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Jekyll and Hyde Study

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Personal Study The Strange Case of Dr Jekyll and Mr Hyde "Discuss the author's theme of the duality of man and the techniques he employs to convey this to the reader." Robert Louis Stevenson was one of the most pioneering authors of his time, and is seen in the modern literary world as an author of extraordinary human understanding and an author who wrote way ahead of his time. His knowledge of the era in which he lived is now seen as praiseworthy, as his themes were often underwritten with the tones of the era that he wished to address. 'The Strange Case of Dr Jekyll and Mr Hyde' has such clarity in theme and message that it is, upon reflection, an effective insight into human nature. The novella begins with the introduction of the character who becomes the narrator of the story - Mr Utterson. His friend, Mr Enfield, tells him a story about a mysterious man who trampled a small girl by night. This intrigues Mr Utterson, and soon links between this man, named Hyde, and a respectable doctor (and a friend of Utterson) named Jekyll. Utterson immediately believes Hyde is blackmailing Jekyll, but as the story unravels, we discover Jekyll and Hyde is actually the same person. Jekyll eventually realises he will succumb to the power of his alter-ego, and debates what Hyde will do after his potion runs out - it is revealed midway through the novella that he takes his own life. ...read more.


In the middle of the novel, when Hyde murders Sir Danvers Carew in cold blood at night, London is full of a 'glow of rich, lurid brown' through the eyes of Mr Utterson, suggesting that the darkness and evil of Hyde is beginning to taint London's very atmosphere, much like Jekyll's steady tainting of his own body. As the narrative progresses, a 'thick fog' begins to descend upon the city, which progresses as Hyde's reign of senseless murder, and Jekyll's crisis of control over his alter-ego, deepens. At the beginning of the story, though, London is described as 'bustling centre of commerce'. Clearly, the author uses the setting as another means of allowing the reader subtle access to the changes between Jekyll and Hyde. Often throughout the novel, the characters who are speaking or narrating, or even the third-person narrator, refuse to communicate their fears or disgust at what is occurring. Such failure of articulation is present even from the start, as Utterson and Enfield refuse to discuss the nature of Hyde's personal appearance and characteristics. Whilst this could be easily be attributed to natural disgust at Hyde's physicalities, further similar events cannot be explained so easily. The most apparent example of this rejection of language comes when Hyde's 'sordid behaviour' and his life vices are not described. ...read more.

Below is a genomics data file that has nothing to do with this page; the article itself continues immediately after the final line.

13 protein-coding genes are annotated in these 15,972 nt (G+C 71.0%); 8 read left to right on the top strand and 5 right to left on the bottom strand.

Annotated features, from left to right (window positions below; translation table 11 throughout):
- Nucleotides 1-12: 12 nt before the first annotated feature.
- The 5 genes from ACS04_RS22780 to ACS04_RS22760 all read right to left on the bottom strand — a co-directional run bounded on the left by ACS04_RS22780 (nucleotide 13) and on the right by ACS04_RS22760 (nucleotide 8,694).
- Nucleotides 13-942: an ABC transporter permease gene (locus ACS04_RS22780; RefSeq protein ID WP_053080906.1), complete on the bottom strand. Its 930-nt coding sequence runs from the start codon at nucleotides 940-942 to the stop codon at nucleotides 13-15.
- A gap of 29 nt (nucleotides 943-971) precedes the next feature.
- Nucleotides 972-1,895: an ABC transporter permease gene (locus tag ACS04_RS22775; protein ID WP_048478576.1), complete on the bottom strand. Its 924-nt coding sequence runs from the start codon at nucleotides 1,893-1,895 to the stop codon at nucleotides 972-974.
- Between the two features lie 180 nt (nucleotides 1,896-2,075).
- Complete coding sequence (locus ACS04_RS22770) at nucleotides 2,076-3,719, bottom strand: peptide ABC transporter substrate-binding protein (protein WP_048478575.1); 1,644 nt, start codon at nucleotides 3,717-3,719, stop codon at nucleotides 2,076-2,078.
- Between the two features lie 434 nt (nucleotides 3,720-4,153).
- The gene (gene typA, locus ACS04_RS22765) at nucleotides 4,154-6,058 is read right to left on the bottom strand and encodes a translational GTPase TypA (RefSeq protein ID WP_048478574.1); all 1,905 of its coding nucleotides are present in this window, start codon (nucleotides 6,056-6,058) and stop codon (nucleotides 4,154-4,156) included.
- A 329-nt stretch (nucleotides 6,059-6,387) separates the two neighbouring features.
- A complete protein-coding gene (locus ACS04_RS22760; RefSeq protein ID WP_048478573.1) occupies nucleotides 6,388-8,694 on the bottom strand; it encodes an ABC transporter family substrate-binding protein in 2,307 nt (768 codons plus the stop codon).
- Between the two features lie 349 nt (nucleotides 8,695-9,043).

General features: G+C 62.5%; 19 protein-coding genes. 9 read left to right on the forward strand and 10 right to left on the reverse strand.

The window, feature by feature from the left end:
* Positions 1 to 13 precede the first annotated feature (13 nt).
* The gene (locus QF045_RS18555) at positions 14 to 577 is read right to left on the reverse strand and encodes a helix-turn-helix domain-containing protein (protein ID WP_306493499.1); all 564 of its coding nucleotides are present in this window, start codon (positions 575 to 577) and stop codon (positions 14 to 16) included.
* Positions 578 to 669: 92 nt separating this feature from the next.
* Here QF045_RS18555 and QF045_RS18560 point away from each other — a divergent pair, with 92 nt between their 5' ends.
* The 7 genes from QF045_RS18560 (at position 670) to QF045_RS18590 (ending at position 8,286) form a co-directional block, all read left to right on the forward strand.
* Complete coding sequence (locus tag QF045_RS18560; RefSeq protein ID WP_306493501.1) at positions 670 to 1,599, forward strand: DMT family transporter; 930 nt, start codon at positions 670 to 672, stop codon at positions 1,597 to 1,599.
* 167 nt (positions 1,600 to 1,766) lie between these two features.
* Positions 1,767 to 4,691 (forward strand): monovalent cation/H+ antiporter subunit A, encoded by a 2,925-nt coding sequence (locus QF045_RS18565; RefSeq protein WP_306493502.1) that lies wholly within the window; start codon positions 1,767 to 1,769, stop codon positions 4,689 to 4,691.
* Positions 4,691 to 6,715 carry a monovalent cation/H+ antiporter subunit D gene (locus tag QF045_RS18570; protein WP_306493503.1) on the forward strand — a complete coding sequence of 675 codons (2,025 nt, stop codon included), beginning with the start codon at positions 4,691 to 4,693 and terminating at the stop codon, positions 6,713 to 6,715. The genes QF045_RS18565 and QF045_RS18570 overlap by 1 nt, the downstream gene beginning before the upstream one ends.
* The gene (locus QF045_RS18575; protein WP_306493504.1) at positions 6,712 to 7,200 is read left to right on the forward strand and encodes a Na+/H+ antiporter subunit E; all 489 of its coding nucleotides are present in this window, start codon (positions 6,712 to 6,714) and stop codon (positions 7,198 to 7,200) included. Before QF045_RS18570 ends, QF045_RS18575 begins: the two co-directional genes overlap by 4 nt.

However, the other interpretation of the theme, equally backed up with evidence, is that we are all, in essence, one hundred percent Hyde with a veneer of civilisation in Jekyll. The fact that, in the text, Jekyll eventually loses all control of his transformation into Hyde and, eventually, any semblance of his old self altogether, is proof of this. This is the much more shocking of the two possibilities, suggesting that our very world is a cover and humans left to their most immoral and animalistic devices are akin to the revolting Hyde. The combination of possibilities left unsolved at the end of the novella makes the theme much more compelling and intriguing as the hints left question the society in which people live, as well as challenging them strongly and directly. 'The Strange Case of Dr Jekyll and Mr Hyde' is a perfect example of a well thought-out, universally applicable and well-written story. Stevenson has set out from the beginning to make a story that will not just live long in the memory of the reader like so many other themes, but rather it will challenge the reader to search themselves for the personality traits that make Hyde such a revolting, but strangely fascinating, character to study. The duality of man is a theme that could be covered with an indirect and abstract plotline but Stevenson's choice of making the thriller so personal and penetrating has changed the way the authors of today relate to the reader and communicate their themes. ...read more.

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